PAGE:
My family are a big bunch of nerds who love their footie pajamas, our dogs, and seeing movies together. And I love them for it.
4. Take a few solo walks around your host city. Do it within the bounds of common-sense safety, definitely. But just take half an hour and stroll around a part of the city you haven’t been to yet. Maybe take some of your favorite music along and get a coffee, and just watch the world go by for a little while. Listen to what the birds sound like. Figure out what kind of urban wildlife exists in your new hometown. Mostly, take a little time to breathe and be in your city without feeling the need to rush off somewhere. Taking time to just be in York and not run around it was what helped me really start to feel like a local; like I belong here.
I’m grinning because I just saw two geese fighting a swan. The swan won.
Of course, none of this is an either-or proposition. The whirlwind sightseeing can be great fun! But finding a balance between going a million miles an hour and stopping to (perhaps literally) smell the roses can be the key to really making the most of your study abroad experience.
-Faith Lierheimer, DUSA blogger

End of the Wales Journey

It’s scary to believe my study abroad experience is coming to an end. I’ve been dreaming of having this experience since high school and could not wait these past two years at DU to have my turn at these adventures!

I chose Bangor University because it combined both the familiar (English language and the UK) and the unknown (Wales and British university life).

I loved every moment of this experience. Here are my highlights!

Classes:

I took three classes. My business class counted for DU credit and I liked taking a class that applied to my major in a foreign setting. My Welsh history class was definitely my favorite! It was great to get the information pertaining to the area I was studying in and it made visiting the various castles of the region much more exciting and rewarding! A spur of the moment decision to take a science class was one of the greatest decisions I made at the beginning of the semester. It was five weeks of lectures about the geography of the area and then a week long field course trekking through Snowdonia National Park. It was a great method to learn science and a spectacular corner of the world to explore!

Places:

I never would have discovered this corner of the UK without studying at Bangor. Its perfect setting between Snowdonia National Park and the Irish Sea. I went on many adventures throughout the area. My favrotie place was Conwy, a medieval walled city home to the Conwy Castle. It was a great place to explore and shop around the little boutiques. My field course visited the National Park and the best place was the Aber Valley, home to two spectacular waterfalls in a mystical, fairy-tale like setting. Having the ability to explore so many different corners of the UK and Europe on the weekend has definitely instilled a deeper love of travel in me. It also inspired me to travel more around the USA to get to know the different regions!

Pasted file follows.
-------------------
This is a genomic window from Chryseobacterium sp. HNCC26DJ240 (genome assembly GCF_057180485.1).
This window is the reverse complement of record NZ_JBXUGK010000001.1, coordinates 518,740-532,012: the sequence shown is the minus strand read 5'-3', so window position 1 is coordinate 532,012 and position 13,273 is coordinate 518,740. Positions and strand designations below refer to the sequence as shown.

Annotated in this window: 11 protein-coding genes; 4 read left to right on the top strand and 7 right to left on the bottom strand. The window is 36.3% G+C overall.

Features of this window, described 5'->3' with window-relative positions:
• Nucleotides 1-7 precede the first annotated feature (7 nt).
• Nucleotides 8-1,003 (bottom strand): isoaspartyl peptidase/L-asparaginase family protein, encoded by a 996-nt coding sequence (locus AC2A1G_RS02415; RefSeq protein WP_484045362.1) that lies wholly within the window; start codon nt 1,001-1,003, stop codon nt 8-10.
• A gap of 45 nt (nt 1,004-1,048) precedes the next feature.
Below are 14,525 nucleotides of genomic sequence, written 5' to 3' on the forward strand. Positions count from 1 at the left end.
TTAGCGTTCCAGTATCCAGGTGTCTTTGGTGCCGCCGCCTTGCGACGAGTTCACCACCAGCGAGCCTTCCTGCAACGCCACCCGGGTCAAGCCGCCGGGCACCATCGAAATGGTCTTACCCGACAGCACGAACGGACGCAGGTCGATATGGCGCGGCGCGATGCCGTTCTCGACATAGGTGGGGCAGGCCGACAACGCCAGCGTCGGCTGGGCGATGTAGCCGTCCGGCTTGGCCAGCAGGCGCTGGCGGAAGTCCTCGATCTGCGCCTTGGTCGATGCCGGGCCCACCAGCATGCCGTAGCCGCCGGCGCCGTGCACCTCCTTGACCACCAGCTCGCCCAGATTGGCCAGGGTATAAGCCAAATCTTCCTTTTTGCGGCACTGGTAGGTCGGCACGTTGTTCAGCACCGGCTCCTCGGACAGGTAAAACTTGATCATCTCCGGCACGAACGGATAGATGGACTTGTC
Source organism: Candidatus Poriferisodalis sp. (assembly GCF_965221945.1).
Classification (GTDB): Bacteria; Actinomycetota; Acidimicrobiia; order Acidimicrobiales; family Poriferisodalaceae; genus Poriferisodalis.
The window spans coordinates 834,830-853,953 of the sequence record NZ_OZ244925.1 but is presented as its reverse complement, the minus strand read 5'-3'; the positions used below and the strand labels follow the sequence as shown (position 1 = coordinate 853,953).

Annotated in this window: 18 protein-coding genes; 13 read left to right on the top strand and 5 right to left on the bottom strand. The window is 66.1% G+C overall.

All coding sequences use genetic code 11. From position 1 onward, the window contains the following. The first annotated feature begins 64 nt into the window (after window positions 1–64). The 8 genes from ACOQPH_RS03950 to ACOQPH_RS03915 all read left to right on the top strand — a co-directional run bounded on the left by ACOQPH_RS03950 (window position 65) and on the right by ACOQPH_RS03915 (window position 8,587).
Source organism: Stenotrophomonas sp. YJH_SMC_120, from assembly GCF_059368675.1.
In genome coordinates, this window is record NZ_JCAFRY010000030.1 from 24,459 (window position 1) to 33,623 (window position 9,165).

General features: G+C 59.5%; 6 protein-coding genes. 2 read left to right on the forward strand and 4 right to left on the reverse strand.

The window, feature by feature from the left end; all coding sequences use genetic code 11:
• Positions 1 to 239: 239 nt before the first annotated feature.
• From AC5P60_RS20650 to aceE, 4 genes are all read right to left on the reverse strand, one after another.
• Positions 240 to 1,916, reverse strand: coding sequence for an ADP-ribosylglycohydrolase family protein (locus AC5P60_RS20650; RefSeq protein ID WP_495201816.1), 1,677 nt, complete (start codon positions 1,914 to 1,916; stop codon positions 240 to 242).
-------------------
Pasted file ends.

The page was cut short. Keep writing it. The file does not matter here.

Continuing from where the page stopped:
2014-10-22 10.58.212014-11-03 13.19.172014-11-04 11.23.442014-11-04 13.52.56

Holidays:

Britain takes their holidays very seriously. For Halloween, I attended a Harry Potter feast complete with magic lessons, chocolate frogs, and Dumbledore. My friend from DU threw a Thanksgiving for her flat and I got to attend. It was an interesting group to spend thanksgiving with. The feast included standard American thanksgiving food like mashed potatoes, cornbread, pie, and sweet potatoes. Quote of the night came from one of the British students remarking on the fact that the sweet potatoes were covered with marshmallows: “Oh there go the Americans putting sugar on everything they can.” We spent the Thanksgiving comparing and contrasting American and British holiday traditions. Christmas in the UK starts as soon as Halloween ends. The decorations went up and the Christmas music began in the stores.

This abroad experience was one of the greatest things that I’ve ever done in my life. I can’t imagine going abroad anywhere else besides Bangor and very happy with the choice I made and the places I traveled to! I’m returning back to DU and more confident person ready for all the challenges life brings!

hwyl fawr,

Emily

Lessons Learned From First Term

My first term at the University of York is drawing to a close, and as I prepare to head home for Christmas and New Year’s, I’ve put together some things I’ve learned about living as an American in England after my first chunk of my exchange year.

  1. Yorkshire is a county full of immense local pride. Nothing quite brings that to your attention like standing in a crowd of locals at a concert who are all chanting “York-shire! York-shire!” Nothing quite makes you feel as viscerally at home than joining in that chant and having it swell to the point where you can feel it resonate in your chest.
An American and a German at a British rock concert.
  • Nothing teaches you humility like trying to learn all the ins and outs of life in North Yorkshire. Most of the locals have been happy to explain everything to me from how FIFA works, to how a football team makes the world cup, to why people care so much about football in the first place, to what on earth a “brolly” is (Hint: it’s an umbrella). Sometimes you can pick up on cultural nuances via context clues, but sometimes you can’t. And that’s fine! Plucking up the courage to ask what may be a pretty obvious question is an exercise in humility that everyone needs eventually. And it opens up an opportunity for locals to demonstrate kindness and patience towards you. Which, more often than not, they are happy to do.